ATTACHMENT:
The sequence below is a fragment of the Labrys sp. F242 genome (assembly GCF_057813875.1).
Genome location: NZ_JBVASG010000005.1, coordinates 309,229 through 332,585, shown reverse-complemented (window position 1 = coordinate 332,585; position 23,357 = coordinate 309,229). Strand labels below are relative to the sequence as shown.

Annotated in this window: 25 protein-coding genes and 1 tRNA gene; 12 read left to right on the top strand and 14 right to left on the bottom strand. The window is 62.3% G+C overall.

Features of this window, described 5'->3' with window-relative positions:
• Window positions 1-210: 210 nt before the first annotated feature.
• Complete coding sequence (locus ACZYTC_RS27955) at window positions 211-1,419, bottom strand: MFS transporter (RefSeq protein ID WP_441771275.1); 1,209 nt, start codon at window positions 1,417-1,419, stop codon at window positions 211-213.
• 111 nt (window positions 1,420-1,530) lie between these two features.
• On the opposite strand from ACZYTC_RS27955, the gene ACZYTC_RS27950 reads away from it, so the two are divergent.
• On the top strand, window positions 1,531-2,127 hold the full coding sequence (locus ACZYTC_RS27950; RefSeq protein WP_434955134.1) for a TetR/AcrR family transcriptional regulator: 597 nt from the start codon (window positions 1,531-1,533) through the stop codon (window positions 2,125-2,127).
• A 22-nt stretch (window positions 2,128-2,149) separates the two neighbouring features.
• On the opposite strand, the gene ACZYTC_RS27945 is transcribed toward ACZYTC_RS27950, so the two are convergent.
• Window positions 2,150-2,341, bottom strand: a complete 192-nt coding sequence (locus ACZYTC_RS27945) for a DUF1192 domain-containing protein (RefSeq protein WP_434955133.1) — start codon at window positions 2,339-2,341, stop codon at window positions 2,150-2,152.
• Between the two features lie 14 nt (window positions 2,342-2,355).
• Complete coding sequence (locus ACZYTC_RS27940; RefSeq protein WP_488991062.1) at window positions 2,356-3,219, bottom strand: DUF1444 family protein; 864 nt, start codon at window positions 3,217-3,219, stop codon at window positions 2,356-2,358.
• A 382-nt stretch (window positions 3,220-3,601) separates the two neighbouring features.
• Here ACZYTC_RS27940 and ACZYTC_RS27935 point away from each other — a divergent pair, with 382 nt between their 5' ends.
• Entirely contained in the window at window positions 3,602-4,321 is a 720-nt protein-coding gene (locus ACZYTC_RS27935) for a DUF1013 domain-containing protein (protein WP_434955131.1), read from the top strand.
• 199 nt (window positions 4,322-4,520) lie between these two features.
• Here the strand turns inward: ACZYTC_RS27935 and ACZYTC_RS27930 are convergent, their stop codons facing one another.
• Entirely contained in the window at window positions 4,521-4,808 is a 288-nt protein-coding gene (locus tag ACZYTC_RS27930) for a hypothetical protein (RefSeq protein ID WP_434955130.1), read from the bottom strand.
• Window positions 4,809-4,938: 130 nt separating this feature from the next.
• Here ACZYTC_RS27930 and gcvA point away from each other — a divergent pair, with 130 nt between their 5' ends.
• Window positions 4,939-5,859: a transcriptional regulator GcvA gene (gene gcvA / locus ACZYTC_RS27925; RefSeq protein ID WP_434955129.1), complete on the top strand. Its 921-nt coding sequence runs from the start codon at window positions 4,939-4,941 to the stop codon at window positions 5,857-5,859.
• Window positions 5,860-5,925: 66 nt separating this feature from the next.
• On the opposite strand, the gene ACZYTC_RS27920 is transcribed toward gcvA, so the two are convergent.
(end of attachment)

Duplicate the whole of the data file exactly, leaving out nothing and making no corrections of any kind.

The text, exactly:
The sequence below is a fragment of the Labrys sp. F242 genome (assembly GCF_057813875.1).
Genome location: NZ_JBVASG010000005.1, coordinates 309,229 through 332,585, shown reverse-complemented (window position 1 = coordinate 332,585; position 23,357 = coordinate 309,229). Strand labels below are relative to the sequence as shown.

Annotated in this window: 25 protein-coding genes and 1 tRNA gene; 12 read left to right on the top strand and 14 right to left on the bottom strand. The window is 62.3% G+C overall.

Features of this window, described 5'->3' with window-relative positions:
• Window positions 1-210: 210 nt before the first annotated feature.
• Complete coding sequence (locus ACZYTC_RS27955) at window positions 211-1,419, bottom strand: MFS transporter (RefSeq protein ID WP_441771275.1); 1,209 nt, start codon at window positions 1,417-1,419, stop codon at window positions 211-213.
• 111 nt (window positions 1,420-1,530) lie between these two features.
• On the opposite strand from ACZYTC_RS27955, the gene ACZYTC_RS27950 reads away from it, so the two are divergent.
• On the top strand, window positions 1,531-2,127 hold the full coding sequence (locus ACZYTC_RS27950; RefSeq protein WP_434955134.1) for a TetR/AcrR family transcriptional regulator: 597 nt from the start codon (window positions 1,531-1,533) through the stop codon (window positions 2,125-2,127).
• A 22-nt stretch (window positions 2,128-2,149) separates the two neighbouring features.
• On the opposite strand, the gene ACZYTC_RS27945 is transcribed toward ACZYTC_RS27950, so the two are convergent.
• Window positions 2,150-2,341, bottom strand: a complete 192-nt coding sequence (locus ACZYTC_RS27945) for a DUF1192 domain-containing protein (RefSeq protein WP_434955133.1) — start codon at window positions 2,339-2,341, stop codon at window positions 2,150-2,152.
• Between the two features lie 14 nt (window positions 2,342-2,355).
• Complete coding sequence (locus ACZYTC_RS27940; RefSeq protein WP_488991062.1) at window positions 2,356-3,219, bottom strand: DUF1444 family protein; 864 nt, start codon at window positions 3,217-3,219, stop codon at window positions 2,356-2,358.
• A 382-nt stretch (window positions 3,220-3,601) separates the two neighbouring features.
• Here ACZYTC_RS27940 and ACZYTC_RS27935 point away from each other — a divergent pair, with 382 nt between their 5' ends.
• Entirely contained in the window at window positions 3,602-4,321 is a 720-nt protein-coding gene (locus ACZYTC_RS27935) for a DUF1013 domain-containing protein (protein WP_434955131.1), read from the top strand.
• 199 nt (window positions 4,322-4,520) lie between these two features.
• Here the strand turns inward: ACZYTC_RS27935 and ACZYTC_RS27930 are convergent, their stop codons facing one another.
• Entirely contained in the window at window positions 4,521-4,808 is a 288-nt protein-coding gene (locus tag ACZYTC_RS27930) for a hypothetical protein (RefSeq protein ID WP_434955130.1), read from the bottom strand.
• Window positions 4,809-4,938: 130 nt separating this feature from the next.
• Here ACZYTC_RS27930 and gcvA point away from each other — a divergent pair, with 130 nt between their 5' ends.
• Window positions 4,939-5,859: a transcriptional regulator GcvA gene (gene gcvA / locus ACZYTC_RS27925; RefSeq protein ID WP_434955129.1), complete on the top strand. Its 921-nt coding sequence runs from the start codon at window positions 4,939-4,941 to the stop codon at window positions 5,857-5,859.
• Window positions 5,860-5,925: 66 nt separating this feature from the next.
• On the opposite strand, the gene ACZYTC_RS27920 is transcribed toward gcvA, so the two are convergent.